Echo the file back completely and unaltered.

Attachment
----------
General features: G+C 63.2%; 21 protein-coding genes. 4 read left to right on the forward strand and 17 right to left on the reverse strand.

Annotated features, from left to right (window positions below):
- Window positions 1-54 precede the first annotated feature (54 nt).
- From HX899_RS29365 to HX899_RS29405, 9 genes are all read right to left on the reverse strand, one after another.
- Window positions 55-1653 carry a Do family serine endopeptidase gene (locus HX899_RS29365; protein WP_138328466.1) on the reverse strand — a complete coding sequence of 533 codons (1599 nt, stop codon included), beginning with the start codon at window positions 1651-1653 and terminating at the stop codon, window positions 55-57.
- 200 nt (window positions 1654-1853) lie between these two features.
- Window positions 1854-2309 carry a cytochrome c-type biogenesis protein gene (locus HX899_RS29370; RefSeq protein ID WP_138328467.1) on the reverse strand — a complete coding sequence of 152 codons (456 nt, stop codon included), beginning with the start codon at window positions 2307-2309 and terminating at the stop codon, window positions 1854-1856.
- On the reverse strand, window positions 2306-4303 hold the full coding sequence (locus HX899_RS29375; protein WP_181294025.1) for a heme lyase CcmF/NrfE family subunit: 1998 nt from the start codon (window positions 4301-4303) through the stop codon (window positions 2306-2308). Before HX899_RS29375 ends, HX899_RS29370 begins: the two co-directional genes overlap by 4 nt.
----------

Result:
General features: G+C 63.2%; 21 protein-coding genes. 4 read left to right on the forward strand and 17 right to left on the reverse strand.

Annotated features, from left to right (window positions below):
- Window positions 1-54 precede the first annotated feature (54 nt).
- From HX899_RS29365 to HX899_RS29405, 9 genes are all read right to left on the reverse strand, one after another.
- Window positions 55-1653 carry a Do family serine endopeptidase gene (locus HX899_RS29365; protein WP_138328466.1) on the reverse strand — a complete coding sequence of 533 codons (1599 nt, stop codon included), beginning with the start codon at window positions 1651-1653 and terminating at the stop codon, window positions 55-57.
- 200 nt (window positions 1654-1853) lie between these two features.
- Window positions 1854-2309 carry a cytochrome c-type biogenesis protein gene (locus HX899_RS29370; RefSeq protein ID WP_138328467.1) on the reverse strand — a complete coding sequence of 152 codons (456 nt, stop codon included), beginning with the start codon at window positions 2307-2309 and terminating at the stop codon, window positions 1854-1856.
- On the reverse strand, window positions 2306-4303 hold the full coding sequence (locus HX899_RS29375; protein WP_181294025.1) for a heme lyase CcmF/NrfE family subunit: 1998 nt from the start codon (window positions 4301-4303) through the stop codon (window positions 2306-2308). Before HX899_RS29375 ends, HX899_RS29370 begins: the two co-directional genes overlap by 4 nt.